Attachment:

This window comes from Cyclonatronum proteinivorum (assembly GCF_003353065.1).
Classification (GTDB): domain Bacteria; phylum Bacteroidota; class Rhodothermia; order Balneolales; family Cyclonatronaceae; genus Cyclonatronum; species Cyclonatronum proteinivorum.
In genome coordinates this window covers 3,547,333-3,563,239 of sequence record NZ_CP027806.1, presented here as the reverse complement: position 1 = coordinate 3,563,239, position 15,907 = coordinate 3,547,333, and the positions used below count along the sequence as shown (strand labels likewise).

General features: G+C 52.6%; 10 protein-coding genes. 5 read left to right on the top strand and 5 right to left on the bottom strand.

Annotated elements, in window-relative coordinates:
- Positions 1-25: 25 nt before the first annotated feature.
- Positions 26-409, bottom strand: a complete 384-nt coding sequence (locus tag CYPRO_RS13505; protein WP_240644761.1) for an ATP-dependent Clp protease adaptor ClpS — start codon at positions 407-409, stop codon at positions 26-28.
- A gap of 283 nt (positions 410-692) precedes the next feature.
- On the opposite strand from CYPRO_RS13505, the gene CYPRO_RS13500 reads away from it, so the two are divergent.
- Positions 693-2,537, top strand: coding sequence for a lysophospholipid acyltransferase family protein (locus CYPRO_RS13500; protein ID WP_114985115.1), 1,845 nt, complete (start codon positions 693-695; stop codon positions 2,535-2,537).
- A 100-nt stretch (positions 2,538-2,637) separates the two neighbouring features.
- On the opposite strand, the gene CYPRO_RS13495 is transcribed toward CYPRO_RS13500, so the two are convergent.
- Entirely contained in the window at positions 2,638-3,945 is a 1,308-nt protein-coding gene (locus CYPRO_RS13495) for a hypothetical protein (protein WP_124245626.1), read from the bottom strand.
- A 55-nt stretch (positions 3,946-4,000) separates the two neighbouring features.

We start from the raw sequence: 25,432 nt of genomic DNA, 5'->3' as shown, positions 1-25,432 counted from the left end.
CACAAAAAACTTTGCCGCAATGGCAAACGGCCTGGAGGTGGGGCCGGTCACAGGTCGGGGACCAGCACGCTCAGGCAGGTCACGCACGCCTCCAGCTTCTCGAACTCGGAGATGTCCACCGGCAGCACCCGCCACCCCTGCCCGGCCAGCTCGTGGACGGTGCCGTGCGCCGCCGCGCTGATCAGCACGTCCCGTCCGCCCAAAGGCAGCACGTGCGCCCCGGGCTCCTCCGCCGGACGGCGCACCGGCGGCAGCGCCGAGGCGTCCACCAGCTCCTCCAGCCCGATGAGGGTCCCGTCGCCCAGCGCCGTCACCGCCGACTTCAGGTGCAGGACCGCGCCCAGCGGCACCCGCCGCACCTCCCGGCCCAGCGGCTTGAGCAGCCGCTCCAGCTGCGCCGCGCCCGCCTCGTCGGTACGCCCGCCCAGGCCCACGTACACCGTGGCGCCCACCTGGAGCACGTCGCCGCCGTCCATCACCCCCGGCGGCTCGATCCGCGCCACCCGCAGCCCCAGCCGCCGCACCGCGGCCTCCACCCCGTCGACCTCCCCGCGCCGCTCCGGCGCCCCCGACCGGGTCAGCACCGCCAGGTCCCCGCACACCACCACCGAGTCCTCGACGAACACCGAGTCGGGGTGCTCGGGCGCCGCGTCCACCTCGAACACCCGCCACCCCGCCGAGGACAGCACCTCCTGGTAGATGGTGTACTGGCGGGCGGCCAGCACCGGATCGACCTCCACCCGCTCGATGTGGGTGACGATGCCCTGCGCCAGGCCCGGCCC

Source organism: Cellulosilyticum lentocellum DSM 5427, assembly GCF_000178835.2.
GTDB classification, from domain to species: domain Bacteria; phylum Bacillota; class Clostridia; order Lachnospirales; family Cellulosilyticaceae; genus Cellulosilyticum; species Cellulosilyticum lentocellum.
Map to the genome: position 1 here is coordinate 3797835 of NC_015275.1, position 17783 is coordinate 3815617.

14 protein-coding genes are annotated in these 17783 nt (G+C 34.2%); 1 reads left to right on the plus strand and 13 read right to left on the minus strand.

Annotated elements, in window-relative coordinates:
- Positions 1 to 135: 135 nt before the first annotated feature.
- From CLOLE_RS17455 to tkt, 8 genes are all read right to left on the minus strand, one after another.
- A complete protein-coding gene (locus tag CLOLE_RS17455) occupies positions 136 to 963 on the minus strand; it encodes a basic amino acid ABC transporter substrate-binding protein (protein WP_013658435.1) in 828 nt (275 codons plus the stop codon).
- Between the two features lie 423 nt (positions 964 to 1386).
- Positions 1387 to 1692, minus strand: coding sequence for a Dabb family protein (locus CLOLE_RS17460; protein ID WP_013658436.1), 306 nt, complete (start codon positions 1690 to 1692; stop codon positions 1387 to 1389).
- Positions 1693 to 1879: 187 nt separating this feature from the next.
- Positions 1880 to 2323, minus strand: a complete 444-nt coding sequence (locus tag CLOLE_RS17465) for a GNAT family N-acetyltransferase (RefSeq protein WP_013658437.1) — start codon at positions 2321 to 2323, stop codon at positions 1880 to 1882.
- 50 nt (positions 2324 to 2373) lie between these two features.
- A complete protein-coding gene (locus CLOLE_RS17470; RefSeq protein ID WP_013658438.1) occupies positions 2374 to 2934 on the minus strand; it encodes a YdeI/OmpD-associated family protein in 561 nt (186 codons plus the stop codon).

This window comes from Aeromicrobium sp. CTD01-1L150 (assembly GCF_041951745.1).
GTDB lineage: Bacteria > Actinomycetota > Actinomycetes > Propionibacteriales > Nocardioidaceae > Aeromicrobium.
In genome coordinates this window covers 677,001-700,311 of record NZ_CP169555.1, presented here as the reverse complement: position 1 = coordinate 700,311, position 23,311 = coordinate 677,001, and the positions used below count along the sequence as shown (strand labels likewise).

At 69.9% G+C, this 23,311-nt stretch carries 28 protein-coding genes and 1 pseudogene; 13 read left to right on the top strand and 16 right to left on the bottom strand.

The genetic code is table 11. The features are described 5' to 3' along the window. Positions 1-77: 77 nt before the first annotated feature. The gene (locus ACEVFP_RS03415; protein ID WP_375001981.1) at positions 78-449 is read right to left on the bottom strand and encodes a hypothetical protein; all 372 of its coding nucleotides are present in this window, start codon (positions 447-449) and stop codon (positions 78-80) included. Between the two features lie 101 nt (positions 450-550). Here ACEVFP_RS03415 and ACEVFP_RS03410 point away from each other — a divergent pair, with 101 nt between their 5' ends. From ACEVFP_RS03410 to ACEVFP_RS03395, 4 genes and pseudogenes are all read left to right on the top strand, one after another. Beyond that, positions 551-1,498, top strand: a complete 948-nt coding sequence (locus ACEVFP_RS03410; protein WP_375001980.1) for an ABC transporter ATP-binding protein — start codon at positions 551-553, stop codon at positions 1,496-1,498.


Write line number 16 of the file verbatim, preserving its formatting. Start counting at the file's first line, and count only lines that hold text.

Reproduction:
CACAAAAAACTTTGCCGCAATGGCAAACGGCCTGGAGGTGGGGCCGGTCACAGGTCGGGGACCAGCACGCTCAGGCAGGTCACGCACGCCTCCAGCTTCTCGAACTCGGAGATGTCCACCGGCAGCACCCGCCACCCCTGCCCGGCCAGCTCGTGGACGGTGCCGTGCGCCGCCGCGCTGATCAGCACGTCCCGTCCGCCCAAAGGCAGCACGTGCGCCCCGGGCTCCTCCGCCGGACGGCGCACCGGCGGCAGCGCCGAGGCGTCCACCAGCTCCTCCAGCCCGATGAGGGTCCCGTCGCCCAGCGCCGTCACCGCCGACTTCAGGTGCAGGACCGCGCCCAGCGGCACCCGCCGCACCTCCCGGCCCAGCGGCTTGAGCAGCCGCTCCAGCTGCGCCGCGCCCGCCTCGTCGGTACGCCCGCCCAGGCCCACGTACACCGTGGCGCCCACCTGGAGCACGTCGCCGCCGTCCATCACCCCCGGCGGCTCGATCCGCGCCACCCGCAGCCCCAGCCGCCGCACCGCGGCCTCCACCCCGTCGACCTCCCCGCGCCGCTCCGGCGCCCCCGACCGGGTCAGCACCGCCAGGTCCCCGCACACCACCACCGAGTCCTCGACGAACACCGAGTCGGGGTGCTCGGGCGCCGCGTCCACCTCGAACACCCGCCACCCCGCCGAGGACAGCACCTCCTGGTAGATGGTGTACTGGCGGGCGGCCAGCACCGGATCGACCTCCACCCGCTCGATGTGGGTGACGATGCCCTGCGCCAGGCCCGGCCC